Friday, February 12, 2010 | Around Town
Every four years, the Winter Olympics captivates a worldwide audience and, at least for a few weeks, we’re able to rise above our global woes and come together in the spirit of the games. While the sports and the ceremonies surrounding them certainly take center stage, the role of fashion has grown substantially in the recent years. From the opening ceremony to the ice rink, the look of the games has come to embody the finest in performance and style.
Ralph Lauren, who won the U.S. Olympic contract in 2008, will dominate the opening and closing ceremonies. The U.S. team’s debut outfit pairs a red-striped navy puff jacket with a white turtleneck and matching pants with “2010” emblazoned along the calf. A knit cap with the U.S. flag and moose pattern design completes the look. For the closing ceremony, the American designer will unveil a 1930s-inspired look reminiscent of his 2008 “newsie” ensemble for the Beijing summer games. Featuring a navy and red shawl-collar sweater and matching newsboy cap, RL brings a modern sensibility to the classic “prep” look. (See the look here.)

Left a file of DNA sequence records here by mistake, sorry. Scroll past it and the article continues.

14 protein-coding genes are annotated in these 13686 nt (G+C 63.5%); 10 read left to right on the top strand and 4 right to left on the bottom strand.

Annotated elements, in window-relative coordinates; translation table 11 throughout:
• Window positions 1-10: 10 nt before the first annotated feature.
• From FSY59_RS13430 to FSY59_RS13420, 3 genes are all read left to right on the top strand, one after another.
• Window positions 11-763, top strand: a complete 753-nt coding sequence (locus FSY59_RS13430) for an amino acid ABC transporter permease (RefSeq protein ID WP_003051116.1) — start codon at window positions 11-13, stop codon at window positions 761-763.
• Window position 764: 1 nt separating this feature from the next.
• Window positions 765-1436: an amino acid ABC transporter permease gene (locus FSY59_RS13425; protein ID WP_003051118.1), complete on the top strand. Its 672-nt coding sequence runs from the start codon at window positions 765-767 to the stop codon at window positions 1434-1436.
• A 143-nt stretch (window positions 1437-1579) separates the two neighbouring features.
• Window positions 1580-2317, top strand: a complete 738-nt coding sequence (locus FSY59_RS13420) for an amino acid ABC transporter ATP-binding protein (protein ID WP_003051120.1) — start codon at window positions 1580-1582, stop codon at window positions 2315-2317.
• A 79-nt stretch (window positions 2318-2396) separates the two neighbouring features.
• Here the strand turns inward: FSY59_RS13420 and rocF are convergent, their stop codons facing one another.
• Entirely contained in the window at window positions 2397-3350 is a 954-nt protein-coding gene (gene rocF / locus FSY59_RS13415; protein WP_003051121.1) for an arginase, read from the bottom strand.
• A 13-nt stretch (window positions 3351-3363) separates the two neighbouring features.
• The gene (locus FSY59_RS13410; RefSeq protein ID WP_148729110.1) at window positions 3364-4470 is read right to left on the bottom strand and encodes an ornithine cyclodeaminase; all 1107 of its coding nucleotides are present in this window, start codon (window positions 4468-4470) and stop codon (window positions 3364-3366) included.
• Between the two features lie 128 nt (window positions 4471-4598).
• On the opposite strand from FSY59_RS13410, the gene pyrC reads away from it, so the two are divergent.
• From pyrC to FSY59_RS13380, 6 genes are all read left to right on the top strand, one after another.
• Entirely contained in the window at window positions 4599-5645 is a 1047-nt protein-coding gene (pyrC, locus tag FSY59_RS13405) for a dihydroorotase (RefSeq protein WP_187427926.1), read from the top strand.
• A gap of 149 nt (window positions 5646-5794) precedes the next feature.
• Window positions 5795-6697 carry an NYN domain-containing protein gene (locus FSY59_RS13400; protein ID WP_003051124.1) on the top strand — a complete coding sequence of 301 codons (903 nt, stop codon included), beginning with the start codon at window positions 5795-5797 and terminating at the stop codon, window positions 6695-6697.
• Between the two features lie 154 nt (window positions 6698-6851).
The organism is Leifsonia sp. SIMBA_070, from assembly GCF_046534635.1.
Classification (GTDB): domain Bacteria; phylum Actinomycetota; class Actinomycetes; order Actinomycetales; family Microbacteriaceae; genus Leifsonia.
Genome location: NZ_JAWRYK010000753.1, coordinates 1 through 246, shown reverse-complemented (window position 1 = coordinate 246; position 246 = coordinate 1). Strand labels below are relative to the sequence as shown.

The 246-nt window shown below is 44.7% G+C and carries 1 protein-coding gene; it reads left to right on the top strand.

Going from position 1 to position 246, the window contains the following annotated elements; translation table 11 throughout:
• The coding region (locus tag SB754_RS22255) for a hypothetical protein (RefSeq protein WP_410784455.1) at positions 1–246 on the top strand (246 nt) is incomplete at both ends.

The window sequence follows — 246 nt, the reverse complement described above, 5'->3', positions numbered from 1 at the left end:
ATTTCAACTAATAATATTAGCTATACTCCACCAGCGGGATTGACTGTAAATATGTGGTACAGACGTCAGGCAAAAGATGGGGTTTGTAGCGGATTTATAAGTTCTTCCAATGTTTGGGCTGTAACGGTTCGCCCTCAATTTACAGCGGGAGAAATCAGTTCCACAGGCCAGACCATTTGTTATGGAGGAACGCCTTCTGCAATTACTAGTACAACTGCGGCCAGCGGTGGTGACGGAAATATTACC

The high fashion trend doesn’t stop at the ceremonies, however. Designer Vera Wang, who created outfits for past Winter Olympians Nancy Kerrigan and Michelle Kwan, designed five costumes for the world’s reigning mens figure skating champion, Evan Lysacek. The gold medal hopeful’s outfits for both the long and short programs are “black…modern and sophisticated.” However, beyond that, Wang leaves the details to Lysacek’s choice and the public’s imagination.
For American medal winners (and fans who want to capture the experience), Nike created the U.S.A. Medal Stand collection. The victory stand look features a navy-fade hooded down jacket with matching pants and accessories (available at nikestore.com). Meanwhile, Nike Canada Corp. partnered with the Vancouver Organizing Committee to create Team Canada’s 2010 hockey jersey. The new look celebrates the nation’s rich winter sports heritage while maintaining its modern functionality.